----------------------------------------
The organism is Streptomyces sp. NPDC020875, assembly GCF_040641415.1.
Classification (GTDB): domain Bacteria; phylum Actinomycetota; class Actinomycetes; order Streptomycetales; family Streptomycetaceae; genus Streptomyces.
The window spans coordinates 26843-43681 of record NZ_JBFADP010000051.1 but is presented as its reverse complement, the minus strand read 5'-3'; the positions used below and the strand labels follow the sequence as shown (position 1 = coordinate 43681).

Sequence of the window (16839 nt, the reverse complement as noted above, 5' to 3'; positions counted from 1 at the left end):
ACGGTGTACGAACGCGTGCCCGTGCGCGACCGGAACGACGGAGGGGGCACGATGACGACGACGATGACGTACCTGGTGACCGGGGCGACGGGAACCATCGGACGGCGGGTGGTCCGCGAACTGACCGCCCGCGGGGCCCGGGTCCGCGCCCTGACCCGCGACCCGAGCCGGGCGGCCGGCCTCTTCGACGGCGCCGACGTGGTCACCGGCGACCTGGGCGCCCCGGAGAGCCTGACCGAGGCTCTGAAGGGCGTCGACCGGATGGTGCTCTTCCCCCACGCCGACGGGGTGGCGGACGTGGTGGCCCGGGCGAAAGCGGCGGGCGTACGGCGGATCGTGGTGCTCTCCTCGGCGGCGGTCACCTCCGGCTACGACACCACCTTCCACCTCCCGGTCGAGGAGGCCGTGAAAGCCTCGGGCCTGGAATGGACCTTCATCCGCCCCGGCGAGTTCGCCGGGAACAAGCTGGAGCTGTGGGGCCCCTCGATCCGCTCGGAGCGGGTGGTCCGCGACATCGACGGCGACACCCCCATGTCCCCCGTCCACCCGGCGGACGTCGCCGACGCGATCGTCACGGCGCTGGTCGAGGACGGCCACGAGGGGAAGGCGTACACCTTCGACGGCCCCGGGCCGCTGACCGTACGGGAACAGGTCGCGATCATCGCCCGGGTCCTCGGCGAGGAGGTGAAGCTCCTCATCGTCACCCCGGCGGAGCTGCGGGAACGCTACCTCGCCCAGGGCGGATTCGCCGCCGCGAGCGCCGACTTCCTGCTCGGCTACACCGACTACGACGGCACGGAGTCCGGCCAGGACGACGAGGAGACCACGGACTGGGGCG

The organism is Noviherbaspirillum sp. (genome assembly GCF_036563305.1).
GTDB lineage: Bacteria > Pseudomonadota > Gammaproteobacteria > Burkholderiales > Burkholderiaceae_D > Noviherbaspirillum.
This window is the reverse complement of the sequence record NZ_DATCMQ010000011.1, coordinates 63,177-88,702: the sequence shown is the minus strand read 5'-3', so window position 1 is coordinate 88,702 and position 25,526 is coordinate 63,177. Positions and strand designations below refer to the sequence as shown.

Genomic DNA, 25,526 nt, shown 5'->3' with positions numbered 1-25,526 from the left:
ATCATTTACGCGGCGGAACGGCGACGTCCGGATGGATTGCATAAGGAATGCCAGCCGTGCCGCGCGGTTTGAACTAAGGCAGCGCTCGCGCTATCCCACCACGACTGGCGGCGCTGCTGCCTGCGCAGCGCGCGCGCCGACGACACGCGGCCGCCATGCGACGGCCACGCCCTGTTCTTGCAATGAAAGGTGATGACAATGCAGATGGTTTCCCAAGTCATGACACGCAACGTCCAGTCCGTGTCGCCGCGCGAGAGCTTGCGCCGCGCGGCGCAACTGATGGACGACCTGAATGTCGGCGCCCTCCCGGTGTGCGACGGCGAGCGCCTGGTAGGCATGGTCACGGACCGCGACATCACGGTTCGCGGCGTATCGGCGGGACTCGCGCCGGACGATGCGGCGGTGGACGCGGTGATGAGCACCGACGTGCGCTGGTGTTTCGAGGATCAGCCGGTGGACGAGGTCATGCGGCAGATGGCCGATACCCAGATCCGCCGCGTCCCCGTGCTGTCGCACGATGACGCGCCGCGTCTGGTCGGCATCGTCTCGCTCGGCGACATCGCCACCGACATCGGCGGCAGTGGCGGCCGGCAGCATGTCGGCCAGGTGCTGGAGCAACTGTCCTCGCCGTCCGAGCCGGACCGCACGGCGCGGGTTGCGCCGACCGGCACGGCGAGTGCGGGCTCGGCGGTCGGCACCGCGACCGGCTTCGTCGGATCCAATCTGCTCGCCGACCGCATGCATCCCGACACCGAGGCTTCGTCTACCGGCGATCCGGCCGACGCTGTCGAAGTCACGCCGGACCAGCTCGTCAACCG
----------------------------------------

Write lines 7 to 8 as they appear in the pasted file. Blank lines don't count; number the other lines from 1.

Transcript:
GTDB lineage: Bacteria > Pseudomonadota > Gammaproteobacteria > Burkholderiales > Burkholderiaceae_D > Noviherbaspirillum.
This window is the reverse complement of the sequence record NZ_DATCMQ010000011.1, coordinates 63,177-88,702: the sequence shown is the minus strand read 5'-3', so window position 1 is coordinate 88,702 and position 25,526 is coordinate 63,177. Positions and strand designations below refer to the sequence as shown.